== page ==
Mark Humphreys is an investment consultant at financial consultancy Watson Wyatt.
Investment policy is based on a complex decision about how to structure the asset mix and appoint appropriate investment managers.
Because governance capacity is stretched in this area, it is no surprise that trustees have become very dependent on advisers - which, in the charity sector, often means the fund managers employed to manage assets. It is debatable whether trustees are best served by this arrangement because it is not clear if the interests of fund managers and those employing them are aligned.
In a recent survey we asked trustees what they believed their role in investment policy was. The results were surprising - 60 per cent of trustees did not feel they had any role in maximising investment returns at all.
It's clear that effective investment oversight remains an 'also-ran' in the third sector, with the result that much is delegated to fund managers with vested interests.
Most investment managers are paid a fee related to asset size, so it could be argued that their primary aim is simply to retain clients. This can lead to 'closet tracking' behaviour whereby active managers take little risk relative to their benchmarks - the aim being to minimise the risk of performing very poorly and being replaced.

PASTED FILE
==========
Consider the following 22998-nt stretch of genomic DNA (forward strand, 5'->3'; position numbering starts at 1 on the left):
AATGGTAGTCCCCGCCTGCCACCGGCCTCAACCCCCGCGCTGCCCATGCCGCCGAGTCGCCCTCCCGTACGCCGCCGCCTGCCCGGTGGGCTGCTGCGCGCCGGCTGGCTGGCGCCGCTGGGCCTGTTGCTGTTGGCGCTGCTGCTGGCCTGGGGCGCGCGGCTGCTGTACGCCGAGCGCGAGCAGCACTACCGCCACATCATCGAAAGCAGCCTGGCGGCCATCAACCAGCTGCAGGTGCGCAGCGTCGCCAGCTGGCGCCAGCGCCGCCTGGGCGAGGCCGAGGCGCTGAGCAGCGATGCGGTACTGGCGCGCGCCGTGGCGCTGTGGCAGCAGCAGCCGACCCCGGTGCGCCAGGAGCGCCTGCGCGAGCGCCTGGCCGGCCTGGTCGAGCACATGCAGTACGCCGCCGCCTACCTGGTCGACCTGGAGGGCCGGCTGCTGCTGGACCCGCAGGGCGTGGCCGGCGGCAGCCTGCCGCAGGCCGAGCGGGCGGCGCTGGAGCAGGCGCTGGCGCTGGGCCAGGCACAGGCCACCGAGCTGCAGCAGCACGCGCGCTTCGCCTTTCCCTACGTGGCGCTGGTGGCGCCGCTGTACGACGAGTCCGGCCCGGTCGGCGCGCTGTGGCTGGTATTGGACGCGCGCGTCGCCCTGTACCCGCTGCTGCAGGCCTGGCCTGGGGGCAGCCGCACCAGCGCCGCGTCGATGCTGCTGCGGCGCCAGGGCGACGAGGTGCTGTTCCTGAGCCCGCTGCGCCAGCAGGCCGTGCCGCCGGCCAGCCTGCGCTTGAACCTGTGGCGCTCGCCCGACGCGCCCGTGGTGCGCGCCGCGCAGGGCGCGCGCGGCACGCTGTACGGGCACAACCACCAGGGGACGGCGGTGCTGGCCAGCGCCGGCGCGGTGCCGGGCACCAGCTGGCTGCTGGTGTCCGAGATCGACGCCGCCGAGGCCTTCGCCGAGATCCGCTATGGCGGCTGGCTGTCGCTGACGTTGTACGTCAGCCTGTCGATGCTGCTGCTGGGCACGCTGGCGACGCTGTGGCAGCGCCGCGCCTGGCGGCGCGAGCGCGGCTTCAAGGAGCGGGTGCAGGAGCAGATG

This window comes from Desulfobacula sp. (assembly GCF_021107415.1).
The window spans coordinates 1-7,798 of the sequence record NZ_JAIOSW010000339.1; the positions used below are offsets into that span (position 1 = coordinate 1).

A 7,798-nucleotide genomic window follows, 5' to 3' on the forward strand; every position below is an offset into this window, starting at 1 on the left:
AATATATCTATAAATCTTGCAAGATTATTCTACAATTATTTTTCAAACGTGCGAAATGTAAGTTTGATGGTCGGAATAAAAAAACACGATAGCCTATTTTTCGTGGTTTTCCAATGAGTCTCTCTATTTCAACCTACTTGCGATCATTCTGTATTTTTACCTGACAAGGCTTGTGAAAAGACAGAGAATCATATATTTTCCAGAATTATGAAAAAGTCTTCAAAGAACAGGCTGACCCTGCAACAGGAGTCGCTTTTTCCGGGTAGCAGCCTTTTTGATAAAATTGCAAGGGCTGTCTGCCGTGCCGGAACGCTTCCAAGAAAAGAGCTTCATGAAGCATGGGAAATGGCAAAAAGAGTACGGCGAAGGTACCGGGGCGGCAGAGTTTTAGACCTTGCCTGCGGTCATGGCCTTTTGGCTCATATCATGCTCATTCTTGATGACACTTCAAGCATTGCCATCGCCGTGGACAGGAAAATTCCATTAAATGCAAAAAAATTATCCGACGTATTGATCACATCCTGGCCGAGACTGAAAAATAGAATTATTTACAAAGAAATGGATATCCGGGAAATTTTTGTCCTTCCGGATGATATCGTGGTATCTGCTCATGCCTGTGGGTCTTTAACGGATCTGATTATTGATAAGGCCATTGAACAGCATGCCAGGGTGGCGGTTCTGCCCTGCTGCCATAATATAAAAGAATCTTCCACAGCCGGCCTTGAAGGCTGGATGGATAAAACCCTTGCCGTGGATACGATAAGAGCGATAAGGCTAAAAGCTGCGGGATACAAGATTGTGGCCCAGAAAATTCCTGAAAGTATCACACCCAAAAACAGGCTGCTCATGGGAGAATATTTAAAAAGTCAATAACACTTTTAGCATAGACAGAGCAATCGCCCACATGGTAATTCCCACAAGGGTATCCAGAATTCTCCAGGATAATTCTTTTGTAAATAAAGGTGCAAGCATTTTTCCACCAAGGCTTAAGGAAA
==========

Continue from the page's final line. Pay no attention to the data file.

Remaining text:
Certainly, no investment manager, whether active or index-tracking, is likely to recommend investments that involve a transfer of assets away from themselves. This results in a conflict with the aims of charity trustees, which should include maximising overall returns.
However, investment is making its way up the agenda. Trustees are seeking independent advice and are looking to develop their own knowledge in various areas in order to challenge and hold to account agents that are paid to add value. These issues include asset allocation, finding the most skilful, best-in-class fund managers, and fees.
By improving their investment governance, trustees can be confident they are in a position to maximise total return through a diversified mix of assets and by controlling 'agency leakage', which should result in achieving their goal - more money for charitable purposes.
The Charities Bill has turned the spotlight on UK charity trustees in terms of their investment activities, because it includes a requirement for charities to strengthen their accountability and transparency.
As part of this process, charity trustees will be required to "govern their organisations effectively". The challenges that lie ahead include the need to focus on investment and the suppliers of independent advice and services in this area.
- Charities should ask if they are best served by relying on fund managers for investment advice
- Trustees increasingly seek investment advice and try to build their own knowledge to hold agents to account.